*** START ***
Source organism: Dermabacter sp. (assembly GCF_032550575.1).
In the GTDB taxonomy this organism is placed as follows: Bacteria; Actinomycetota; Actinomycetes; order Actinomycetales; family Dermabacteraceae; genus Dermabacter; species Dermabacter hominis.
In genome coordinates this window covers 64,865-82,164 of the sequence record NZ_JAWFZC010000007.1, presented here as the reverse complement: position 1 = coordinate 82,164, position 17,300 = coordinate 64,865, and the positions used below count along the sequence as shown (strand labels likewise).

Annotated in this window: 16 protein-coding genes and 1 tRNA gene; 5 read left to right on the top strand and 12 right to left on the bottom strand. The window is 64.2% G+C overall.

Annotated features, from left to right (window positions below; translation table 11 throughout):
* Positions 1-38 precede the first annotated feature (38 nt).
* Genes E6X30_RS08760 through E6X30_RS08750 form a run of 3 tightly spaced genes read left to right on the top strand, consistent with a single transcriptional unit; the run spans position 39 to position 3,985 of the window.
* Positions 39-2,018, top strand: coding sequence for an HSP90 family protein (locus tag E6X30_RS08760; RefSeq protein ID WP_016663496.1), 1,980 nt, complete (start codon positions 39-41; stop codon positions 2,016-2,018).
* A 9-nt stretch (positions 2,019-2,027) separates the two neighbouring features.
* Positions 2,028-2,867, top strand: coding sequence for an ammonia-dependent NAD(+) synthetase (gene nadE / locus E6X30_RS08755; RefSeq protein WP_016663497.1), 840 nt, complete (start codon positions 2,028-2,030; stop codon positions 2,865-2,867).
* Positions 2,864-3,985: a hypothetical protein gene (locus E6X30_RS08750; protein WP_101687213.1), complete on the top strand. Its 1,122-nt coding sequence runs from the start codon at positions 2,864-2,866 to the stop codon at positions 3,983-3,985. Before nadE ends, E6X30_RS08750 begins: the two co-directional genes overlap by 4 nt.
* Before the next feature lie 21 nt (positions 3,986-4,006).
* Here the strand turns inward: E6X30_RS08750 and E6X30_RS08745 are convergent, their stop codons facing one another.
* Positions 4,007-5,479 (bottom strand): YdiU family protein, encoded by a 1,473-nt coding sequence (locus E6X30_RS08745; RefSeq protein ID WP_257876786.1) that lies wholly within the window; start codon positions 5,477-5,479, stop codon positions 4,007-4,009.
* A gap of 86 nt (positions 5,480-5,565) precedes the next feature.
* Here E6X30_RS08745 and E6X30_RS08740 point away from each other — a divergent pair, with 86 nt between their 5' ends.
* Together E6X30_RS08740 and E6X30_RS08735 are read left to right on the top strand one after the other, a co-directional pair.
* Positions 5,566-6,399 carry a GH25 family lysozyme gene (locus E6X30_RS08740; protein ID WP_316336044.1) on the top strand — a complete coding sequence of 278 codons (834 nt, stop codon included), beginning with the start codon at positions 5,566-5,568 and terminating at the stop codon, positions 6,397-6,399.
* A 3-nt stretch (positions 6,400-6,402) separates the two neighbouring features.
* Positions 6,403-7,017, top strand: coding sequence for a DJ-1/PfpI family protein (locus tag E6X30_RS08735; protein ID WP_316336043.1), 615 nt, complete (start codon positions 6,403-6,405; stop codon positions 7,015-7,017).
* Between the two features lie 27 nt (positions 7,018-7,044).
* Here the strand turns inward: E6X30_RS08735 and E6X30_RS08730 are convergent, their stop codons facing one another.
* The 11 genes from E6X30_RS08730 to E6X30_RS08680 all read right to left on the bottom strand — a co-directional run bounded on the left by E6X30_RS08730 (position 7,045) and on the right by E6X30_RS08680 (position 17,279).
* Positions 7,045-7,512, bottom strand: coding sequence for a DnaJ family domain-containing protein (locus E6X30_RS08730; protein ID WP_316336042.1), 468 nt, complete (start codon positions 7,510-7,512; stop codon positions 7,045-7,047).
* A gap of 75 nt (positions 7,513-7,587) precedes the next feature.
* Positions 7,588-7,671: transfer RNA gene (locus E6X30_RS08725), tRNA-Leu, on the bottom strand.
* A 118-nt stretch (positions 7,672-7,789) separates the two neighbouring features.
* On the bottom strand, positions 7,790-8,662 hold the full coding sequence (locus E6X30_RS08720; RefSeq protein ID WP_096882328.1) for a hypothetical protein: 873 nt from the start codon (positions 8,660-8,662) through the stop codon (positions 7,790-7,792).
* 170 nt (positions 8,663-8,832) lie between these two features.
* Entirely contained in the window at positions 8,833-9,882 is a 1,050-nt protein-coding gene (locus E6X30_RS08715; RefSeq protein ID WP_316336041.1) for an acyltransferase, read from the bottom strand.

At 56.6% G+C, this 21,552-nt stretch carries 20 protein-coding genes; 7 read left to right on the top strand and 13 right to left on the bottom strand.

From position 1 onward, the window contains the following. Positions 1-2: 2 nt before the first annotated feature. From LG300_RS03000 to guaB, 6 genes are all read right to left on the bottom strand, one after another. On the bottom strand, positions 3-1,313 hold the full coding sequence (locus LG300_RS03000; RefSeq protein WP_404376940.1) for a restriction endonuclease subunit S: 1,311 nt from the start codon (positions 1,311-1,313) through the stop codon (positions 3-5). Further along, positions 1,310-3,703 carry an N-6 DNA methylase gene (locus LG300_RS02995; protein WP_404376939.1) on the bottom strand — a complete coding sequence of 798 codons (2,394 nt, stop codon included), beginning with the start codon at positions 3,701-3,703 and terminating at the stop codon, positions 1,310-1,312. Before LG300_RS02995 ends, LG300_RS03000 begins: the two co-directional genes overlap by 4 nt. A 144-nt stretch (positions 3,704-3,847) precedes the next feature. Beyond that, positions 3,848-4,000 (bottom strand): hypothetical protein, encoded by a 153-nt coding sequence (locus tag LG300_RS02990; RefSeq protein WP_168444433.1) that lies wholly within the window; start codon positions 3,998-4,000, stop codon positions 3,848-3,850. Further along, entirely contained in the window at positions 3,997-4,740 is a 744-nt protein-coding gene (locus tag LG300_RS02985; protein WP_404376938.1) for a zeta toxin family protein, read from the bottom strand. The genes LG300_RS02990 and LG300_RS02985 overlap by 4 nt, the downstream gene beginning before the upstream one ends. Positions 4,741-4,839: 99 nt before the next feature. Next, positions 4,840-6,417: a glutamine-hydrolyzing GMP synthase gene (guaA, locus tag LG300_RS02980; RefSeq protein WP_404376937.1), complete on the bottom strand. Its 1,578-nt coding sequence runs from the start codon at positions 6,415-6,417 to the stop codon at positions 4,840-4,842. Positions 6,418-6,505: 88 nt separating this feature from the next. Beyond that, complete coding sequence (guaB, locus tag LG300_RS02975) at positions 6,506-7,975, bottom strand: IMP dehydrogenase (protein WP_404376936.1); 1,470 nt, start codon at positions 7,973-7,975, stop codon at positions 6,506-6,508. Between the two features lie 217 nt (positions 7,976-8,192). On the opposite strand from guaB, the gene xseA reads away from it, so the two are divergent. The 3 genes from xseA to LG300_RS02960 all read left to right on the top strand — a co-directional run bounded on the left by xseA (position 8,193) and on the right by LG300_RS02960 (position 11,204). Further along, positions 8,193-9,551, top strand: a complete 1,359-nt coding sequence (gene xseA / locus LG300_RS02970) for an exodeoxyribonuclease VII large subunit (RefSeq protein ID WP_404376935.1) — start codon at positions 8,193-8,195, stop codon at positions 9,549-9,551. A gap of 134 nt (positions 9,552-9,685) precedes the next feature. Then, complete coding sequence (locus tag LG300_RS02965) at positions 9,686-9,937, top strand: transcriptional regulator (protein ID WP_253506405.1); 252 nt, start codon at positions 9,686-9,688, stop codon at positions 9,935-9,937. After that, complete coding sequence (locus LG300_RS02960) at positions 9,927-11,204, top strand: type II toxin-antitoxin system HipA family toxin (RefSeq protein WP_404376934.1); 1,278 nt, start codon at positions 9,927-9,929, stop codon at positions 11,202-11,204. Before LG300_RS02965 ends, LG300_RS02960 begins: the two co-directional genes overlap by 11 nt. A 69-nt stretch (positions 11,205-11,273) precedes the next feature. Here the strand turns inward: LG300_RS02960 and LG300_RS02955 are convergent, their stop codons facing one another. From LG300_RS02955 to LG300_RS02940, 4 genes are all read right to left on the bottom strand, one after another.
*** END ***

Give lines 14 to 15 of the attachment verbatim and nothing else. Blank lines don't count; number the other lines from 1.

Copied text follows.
* Positions 4,007-5,479 (bottom strand): YdiU family protein, encoded by a 1,473-nt coding sequence (locus E6X30_RS08745; RefSeq protein ID WP_257876786.1) that lies wholly within the window; start codon positions 5,477-5,479, stop codon positions 4,007-4,009.
* A gap of 86 nt (positions 5,480-5,565) precedes the next feature.